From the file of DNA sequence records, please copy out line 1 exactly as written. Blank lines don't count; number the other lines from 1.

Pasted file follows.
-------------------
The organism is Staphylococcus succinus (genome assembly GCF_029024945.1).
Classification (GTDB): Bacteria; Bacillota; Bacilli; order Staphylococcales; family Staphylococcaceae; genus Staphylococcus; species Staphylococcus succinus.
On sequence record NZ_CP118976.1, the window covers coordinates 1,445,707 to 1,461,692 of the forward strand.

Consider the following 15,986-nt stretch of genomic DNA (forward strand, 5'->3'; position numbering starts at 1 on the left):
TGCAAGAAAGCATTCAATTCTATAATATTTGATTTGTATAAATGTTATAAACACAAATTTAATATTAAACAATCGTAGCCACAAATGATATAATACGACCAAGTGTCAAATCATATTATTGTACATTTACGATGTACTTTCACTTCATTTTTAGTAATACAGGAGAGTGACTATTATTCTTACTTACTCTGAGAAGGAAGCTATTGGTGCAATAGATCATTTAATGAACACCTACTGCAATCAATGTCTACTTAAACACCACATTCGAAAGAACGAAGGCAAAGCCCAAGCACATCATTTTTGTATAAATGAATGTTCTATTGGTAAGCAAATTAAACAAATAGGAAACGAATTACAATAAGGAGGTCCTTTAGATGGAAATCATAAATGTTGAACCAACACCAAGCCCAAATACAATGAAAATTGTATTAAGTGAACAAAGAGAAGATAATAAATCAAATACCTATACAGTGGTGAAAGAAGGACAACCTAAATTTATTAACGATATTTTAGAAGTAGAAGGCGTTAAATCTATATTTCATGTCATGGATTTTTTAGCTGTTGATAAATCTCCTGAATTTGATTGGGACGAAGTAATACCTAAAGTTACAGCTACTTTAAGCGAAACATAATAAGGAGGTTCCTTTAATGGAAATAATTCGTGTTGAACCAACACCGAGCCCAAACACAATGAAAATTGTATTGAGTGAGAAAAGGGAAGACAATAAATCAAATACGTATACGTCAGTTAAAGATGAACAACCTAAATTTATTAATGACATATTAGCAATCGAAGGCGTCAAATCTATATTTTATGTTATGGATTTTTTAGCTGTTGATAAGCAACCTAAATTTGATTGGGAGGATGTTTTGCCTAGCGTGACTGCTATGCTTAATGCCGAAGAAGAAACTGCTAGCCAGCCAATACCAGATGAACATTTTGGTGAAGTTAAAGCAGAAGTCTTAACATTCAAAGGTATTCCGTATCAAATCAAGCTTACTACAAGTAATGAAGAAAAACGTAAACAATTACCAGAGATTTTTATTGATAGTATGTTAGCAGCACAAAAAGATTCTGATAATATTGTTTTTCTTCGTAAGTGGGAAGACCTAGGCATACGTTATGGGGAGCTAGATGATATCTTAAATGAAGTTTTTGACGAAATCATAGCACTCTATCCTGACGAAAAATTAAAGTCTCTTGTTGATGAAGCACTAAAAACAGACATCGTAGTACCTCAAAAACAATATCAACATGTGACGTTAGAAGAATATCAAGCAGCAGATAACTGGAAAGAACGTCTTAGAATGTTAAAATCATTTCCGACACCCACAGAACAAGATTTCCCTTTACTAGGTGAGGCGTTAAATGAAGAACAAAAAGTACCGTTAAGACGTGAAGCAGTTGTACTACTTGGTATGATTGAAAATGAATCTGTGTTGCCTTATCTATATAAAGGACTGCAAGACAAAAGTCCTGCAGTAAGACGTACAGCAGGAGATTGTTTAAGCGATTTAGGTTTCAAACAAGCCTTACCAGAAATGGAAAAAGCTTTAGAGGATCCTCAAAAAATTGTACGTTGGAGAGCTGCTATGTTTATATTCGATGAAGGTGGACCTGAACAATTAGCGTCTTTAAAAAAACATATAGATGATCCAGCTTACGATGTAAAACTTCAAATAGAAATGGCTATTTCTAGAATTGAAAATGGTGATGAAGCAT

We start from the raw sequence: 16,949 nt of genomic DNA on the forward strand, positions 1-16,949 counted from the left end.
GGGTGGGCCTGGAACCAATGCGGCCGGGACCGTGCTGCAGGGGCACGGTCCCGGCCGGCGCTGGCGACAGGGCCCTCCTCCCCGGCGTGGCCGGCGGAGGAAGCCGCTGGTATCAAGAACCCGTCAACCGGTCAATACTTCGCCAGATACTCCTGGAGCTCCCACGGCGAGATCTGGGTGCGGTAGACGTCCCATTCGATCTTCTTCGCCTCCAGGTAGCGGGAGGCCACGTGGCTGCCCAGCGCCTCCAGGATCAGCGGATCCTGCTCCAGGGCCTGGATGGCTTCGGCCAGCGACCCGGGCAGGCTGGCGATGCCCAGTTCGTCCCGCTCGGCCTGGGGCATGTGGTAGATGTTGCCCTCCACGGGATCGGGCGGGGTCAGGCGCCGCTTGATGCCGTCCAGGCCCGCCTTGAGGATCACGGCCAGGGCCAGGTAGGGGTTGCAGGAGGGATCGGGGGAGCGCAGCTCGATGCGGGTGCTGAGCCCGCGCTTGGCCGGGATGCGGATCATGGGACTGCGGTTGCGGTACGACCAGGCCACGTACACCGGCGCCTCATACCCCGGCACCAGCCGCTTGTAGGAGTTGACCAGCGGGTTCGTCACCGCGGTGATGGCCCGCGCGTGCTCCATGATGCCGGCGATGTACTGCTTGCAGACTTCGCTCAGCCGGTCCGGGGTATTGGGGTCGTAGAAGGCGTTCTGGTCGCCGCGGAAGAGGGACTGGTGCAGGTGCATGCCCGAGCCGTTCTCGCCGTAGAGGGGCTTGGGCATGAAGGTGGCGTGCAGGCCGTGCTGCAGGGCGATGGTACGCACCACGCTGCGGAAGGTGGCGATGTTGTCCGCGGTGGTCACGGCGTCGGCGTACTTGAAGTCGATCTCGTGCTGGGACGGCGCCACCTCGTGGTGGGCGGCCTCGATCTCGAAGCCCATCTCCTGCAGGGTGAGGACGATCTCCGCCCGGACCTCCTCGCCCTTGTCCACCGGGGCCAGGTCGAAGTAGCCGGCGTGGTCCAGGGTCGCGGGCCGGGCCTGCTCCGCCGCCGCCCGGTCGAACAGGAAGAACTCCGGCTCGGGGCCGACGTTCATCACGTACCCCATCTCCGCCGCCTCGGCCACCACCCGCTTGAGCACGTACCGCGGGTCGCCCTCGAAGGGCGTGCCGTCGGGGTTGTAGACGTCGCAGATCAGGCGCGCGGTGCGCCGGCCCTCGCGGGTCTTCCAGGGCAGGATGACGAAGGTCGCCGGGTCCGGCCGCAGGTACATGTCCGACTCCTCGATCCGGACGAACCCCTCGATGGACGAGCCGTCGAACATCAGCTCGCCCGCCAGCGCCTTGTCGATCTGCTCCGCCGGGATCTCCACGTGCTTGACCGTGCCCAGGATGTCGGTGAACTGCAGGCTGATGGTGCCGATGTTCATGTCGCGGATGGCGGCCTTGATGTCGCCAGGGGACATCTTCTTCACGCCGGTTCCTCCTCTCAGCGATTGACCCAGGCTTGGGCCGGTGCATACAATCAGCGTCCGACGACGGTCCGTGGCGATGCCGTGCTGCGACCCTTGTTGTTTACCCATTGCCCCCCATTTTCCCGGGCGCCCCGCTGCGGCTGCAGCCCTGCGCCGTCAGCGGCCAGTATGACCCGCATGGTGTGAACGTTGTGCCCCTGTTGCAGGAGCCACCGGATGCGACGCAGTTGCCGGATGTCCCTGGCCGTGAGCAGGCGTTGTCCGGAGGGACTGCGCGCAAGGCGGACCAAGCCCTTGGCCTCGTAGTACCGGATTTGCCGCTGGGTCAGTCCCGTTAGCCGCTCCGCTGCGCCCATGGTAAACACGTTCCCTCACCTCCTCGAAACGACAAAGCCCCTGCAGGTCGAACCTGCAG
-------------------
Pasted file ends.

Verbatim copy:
The organism is Staphylococcus succinus (genome assembly GCF_029024945.1).